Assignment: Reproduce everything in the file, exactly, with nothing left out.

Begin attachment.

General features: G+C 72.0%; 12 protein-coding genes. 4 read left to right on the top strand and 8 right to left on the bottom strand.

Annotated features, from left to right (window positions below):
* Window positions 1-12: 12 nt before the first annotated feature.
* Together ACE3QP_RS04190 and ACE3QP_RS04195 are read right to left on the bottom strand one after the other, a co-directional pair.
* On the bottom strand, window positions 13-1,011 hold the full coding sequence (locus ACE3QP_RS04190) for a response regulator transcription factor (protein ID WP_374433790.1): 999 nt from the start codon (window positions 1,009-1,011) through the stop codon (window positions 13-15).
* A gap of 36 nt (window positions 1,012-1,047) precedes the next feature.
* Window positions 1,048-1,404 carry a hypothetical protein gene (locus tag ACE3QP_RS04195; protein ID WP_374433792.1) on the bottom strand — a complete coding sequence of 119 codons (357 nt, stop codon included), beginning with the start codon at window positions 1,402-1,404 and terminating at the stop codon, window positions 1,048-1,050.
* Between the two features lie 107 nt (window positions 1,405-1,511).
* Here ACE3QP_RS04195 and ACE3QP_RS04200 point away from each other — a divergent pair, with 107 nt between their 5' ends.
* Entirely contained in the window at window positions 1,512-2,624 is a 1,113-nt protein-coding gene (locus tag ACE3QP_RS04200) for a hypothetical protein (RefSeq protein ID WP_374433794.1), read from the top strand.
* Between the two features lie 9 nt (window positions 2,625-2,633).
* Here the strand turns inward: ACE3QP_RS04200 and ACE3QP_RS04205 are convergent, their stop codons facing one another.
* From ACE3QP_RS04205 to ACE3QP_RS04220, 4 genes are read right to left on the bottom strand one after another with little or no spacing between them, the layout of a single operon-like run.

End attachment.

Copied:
General features: G+C 72.0%; 12 protein-coding genes. 4 read left to right on the top strand and 8 right to left on the bottom strand.

Annotated features, from left to right (window positions below):
* Window positions 1-12: 12 nt before the first annotated feature.
* Together ACE3QP_RS04190 and ACE3QP_RS04195 are read right to left on the bottom strand one after the other, a co-directional pair.
* On the bottom strand, window positions 13-1,011 hold the full coding sequence (locus ACE3QP_RS04190) for a response regulator transcription factor (protein ID WP_374433790.1): 999 nt from the start codon (window positions 1,009-1,011) through the stop codon (window positions 13-15).
* A gap of 36 nt (window positions 1,012-1,047) precedes the next feature.
* Window positions 1,048-1,404 carry a hypothetical protein gene (locus tag ACE3QP_RS04195; protein ID WP_374433792.1) on the bottom strand — a complete coding sequence of 119 codons (357 nt, stop codon included), beginning with the start codon at window positions 1,402-1,404 and terminating at the stop codon, window positions 1,048-1,050.
* Between the two features lie 107 nt (window positions 1,405-1,511).
* Here ACE3QP_RS04195 and ACE3QP_RS04200 point away from each other — a divergent pair, with 107 nt between their 5' ends.
* Entirely contained in the window at window positions 1,512-2,624 is a 1,113-nt protein-coding gene (locus tag ACE3QP_RS04200) for a hypothetical protein (RefSeq protein ID WP_374433794.1), read from the top strand.
* Between the two features lie 9 nt (window positions 2,625-2,633).
* Here the strand turns inward: ACE3QP_RS04200 and ACE3QP_RS04205 are convergent, their stop codons facing one another.
* From ACE3QP_RS04205 to ACE3QP_RS04220, 4 genes are read right to left on the bottom strand one after another with little or no spacing between them, the layout of a single operon-like run.